Starting the New Year off with a bang, Google Cloud last week announced its acquisition of Siemplify, a leading Israeli security orchestration, automation, and response (SOAR) provider. On the surface, the acquisition appears straightforward. With Siemplify, Google Cloud can deliver a modern threat management stack that Sunil Potti, vice president and general manager of Google Cloud Security, says will help security analysts solve complex incidents in an easy-to-use way.
If we look beyond the surface though, this acquisition does the following to the SOAR market:
Siemplify was one of only a handful of remaining standalone SOAR vendors – and now the shallow pool has become even more sparse. Today, there just isn’t enough addressable market for a company to sustain itself. On top of that, user adoption has been slow and value realization takes significant effort. Because of this, I believe we’ll see SOAR feature sets rolled up into larger cybersecurity ecosystems – in a very similar way to how user behavior analytics (UBA) technology integrated with security information and event management (SIEM) systems.
With so few stand-alone SOAR vendors left, we’ll have to see if Microsoft follows in Google Cloud’s footsteps and makes a similar acquisition. The company purchased Hexadite back in 2017, which might already give Microsoft what they need to compete with SOAR capabilities. Or they might opt to go after one of the very few remaining stand-alone SOAR providers, such as Swimlane.
SOAR technologies have failed to deliver on their original promise to automate away the human element in security investigations by taking over orchestration and response to threats and incidents. In reality, very few security issues have end-to-end predictability with binary outcomes. This was a leading driver in SOAR failing to live up to the hype – further undermining the stand-alone market and leading to bifurcation of SOAR functionality.
Originally, SOAR vendors were laser-focused on threat prediction and automated response. However, given the challenges organizations have experienced, many SOAR providers pivoted direction to focus on data enrichment and automating the contextual collection of data (based on an alert or event) to give tier-one analysts the information they need to better understand what’s happening. In short, they’re now focusing on data orchestration rather than automated response. Siemplify’s SOAR technology aligns with this switch, and its acquisition by Google Cloud validates the market’s new direction.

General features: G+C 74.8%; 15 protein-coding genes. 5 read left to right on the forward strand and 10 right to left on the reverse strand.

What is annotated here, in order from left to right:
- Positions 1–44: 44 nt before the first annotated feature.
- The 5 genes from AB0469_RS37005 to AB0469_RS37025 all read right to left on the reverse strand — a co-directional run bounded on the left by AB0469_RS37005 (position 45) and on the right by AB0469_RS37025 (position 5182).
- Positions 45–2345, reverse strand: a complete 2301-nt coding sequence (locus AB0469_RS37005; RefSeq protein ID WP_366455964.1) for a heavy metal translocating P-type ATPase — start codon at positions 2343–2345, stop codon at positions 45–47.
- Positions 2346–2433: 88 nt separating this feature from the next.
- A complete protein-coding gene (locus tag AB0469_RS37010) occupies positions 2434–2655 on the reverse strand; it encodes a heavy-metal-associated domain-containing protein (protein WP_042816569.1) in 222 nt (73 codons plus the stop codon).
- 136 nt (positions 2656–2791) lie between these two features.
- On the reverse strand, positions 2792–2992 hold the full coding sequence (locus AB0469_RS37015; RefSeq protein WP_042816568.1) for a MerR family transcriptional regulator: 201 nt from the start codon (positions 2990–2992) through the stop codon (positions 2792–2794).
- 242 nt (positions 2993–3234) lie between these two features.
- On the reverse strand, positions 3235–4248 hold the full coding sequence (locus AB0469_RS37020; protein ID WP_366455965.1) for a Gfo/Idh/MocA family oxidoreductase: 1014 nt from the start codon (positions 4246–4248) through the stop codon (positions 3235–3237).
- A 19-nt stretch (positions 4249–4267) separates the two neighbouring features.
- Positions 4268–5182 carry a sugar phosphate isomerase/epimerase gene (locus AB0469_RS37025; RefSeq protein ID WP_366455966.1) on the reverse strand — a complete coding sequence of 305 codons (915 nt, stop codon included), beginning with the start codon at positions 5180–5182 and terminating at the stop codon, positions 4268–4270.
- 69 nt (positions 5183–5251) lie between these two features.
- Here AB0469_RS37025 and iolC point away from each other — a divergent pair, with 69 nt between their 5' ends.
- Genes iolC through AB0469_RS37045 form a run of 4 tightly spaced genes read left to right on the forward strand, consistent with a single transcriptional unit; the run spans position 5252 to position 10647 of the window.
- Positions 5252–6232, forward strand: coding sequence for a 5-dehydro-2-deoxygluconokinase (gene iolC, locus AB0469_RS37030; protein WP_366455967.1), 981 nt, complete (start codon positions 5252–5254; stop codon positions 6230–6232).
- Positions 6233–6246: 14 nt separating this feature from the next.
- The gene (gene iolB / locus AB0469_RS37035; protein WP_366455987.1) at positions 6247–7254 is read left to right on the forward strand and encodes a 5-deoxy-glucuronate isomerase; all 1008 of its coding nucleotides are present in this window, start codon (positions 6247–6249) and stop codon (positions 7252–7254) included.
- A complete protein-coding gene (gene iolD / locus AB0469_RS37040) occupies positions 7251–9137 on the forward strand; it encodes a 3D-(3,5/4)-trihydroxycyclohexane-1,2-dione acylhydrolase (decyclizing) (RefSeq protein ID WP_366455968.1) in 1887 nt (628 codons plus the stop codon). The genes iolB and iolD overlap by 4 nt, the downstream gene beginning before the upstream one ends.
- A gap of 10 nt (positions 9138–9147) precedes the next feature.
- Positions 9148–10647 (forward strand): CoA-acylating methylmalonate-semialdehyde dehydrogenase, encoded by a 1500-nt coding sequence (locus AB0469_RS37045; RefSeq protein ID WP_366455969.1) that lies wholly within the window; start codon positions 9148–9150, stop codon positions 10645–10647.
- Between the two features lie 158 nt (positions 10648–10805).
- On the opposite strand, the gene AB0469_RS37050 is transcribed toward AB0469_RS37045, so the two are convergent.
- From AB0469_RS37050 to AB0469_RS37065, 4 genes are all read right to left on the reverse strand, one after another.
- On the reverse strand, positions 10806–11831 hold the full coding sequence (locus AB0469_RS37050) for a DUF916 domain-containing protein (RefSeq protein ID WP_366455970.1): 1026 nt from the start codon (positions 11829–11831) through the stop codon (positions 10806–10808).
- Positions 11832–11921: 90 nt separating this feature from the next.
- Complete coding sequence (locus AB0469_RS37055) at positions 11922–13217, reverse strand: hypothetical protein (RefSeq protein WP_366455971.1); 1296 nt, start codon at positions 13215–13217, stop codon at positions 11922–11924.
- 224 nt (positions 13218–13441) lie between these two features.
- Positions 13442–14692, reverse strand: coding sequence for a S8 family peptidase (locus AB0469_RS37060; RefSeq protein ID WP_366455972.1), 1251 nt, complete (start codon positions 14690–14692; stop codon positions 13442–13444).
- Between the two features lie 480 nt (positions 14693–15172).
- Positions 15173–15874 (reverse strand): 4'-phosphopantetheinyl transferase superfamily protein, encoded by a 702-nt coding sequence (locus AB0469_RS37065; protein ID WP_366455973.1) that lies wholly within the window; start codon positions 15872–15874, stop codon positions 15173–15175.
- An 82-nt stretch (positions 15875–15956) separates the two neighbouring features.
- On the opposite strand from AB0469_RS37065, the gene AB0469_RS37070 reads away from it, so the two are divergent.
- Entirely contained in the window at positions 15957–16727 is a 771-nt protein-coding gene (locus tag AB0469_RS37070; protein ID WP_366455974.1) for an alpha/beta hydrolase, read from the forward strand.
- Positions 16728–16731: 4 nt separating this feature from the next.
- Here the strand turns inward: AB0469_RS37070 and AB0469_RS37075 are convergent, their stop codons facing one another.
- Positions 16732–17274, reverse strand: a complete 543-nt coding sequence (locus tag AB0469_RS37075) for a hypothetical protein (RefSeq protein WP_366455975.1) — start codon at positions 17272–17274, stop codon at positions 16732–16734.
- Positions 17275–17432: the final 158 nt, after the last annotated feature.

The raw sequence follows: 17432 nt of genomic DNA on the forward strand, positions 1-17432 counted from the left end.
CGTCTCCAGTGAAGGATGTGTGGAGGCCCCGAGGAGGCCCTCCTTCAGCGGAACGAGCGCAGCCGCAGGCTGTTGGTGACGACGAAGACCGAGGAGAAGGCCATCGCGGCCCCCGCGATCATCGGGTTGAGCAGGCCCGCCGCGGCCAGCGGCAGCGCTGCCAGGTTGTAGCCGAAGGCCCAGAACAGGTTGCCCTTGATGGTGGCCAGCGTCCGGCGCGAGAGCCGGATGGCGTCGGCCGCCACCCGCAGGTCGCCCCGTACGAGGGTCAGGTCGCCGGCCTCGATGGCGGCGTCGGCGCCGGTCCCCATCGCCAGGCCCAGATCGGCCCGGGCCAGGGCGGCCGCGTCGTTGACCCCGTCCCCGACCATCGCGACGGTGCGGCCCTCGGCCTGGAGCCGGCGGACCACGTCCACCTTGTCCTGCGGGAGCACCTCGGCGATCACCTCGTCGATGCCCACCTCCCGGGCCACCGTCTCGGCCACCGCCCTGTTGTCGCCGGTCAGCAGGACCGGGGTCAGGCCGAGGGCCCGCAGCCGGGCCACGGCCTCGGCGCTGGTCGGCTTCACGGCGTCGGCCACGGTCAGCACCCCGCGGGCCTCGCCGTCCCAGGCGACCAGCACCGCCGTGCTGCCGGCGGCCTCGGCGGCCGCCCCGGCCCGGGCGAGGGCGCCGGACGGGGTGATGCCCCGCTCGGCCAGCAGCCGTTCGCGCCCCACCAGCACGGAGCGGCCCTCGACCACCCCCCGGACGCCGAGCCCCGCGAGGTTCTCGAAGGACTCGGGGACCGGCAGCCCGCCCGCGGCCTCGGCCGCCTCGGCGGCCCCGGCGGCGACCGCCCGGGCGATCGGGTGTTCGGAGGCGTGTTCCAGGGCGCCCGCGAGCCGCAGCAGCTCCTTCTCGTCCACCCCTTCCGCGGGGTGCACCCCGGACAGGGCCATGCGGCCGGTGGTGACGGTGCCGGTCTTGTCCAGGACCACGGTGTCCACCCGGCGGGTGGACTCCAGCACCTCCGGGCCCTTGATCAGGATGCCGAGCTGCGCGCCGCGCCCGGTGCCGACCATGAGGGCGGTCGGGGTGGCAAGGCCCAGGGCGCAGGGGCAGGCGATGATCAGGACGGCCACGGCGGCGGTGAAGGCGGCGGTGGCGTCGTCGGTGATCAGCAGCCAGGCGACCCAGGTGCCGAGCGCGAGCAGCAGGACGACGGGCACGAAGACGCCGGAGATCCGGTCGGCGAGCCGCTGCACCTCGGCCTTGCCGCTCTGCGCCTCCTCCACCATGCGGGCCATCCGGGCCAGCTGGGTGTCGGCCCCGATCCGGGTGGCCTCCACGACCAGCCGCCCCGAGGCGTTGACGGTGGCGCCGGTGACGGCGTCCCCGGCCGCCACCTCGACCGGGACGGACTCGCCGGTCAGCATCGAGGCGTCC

The need for a security ecosystem validates why organizations now require a data integration layer. In 2018, Google Cloud invested in its Chronicle security analytics and threat intelligence service, and they will integrate Siemplify’s SOAR technologies into the platform. The Siemplify acquisition further demonstrates the need for vendors to have integration capabilities beyond their own technologies if they want to deliver meaningful security solutions to customers. And this, in turn, brings to light two very important lessons.
First, organizations that have effective security architectures, platforms, and strategies view security as an ecosystem that works in concert, rather than a bunch of point solutions that work independently. Second, the only way to make all of these disparate security tools work together as an ecosystem is to implement an integration layer that serves as a data hub.
And this brings me to my final point. When it comes to security investigations, we need to move beyond the universal data centralization approach. It always has been a lofty goal, and in today’s complex, siloed security architectures, it’s impossible. Organizations need to modernize their operations to deal with decentralized, distributed data from a variety of tools and platforms.
While we can break down Google Cloud’s acquisition of Siemplify as a $500 million transaction, it gives us priceless insight into the current and future state of the SOAR market. The large vendors will keep buying up smaller, niche players, so it’s important for security teams to keep the end goal in sight: making security investigations simpler, faster, and more effective using a modern approach based on a security ecosystem.
Andrew Maloney, co-founder and COO, Query.AI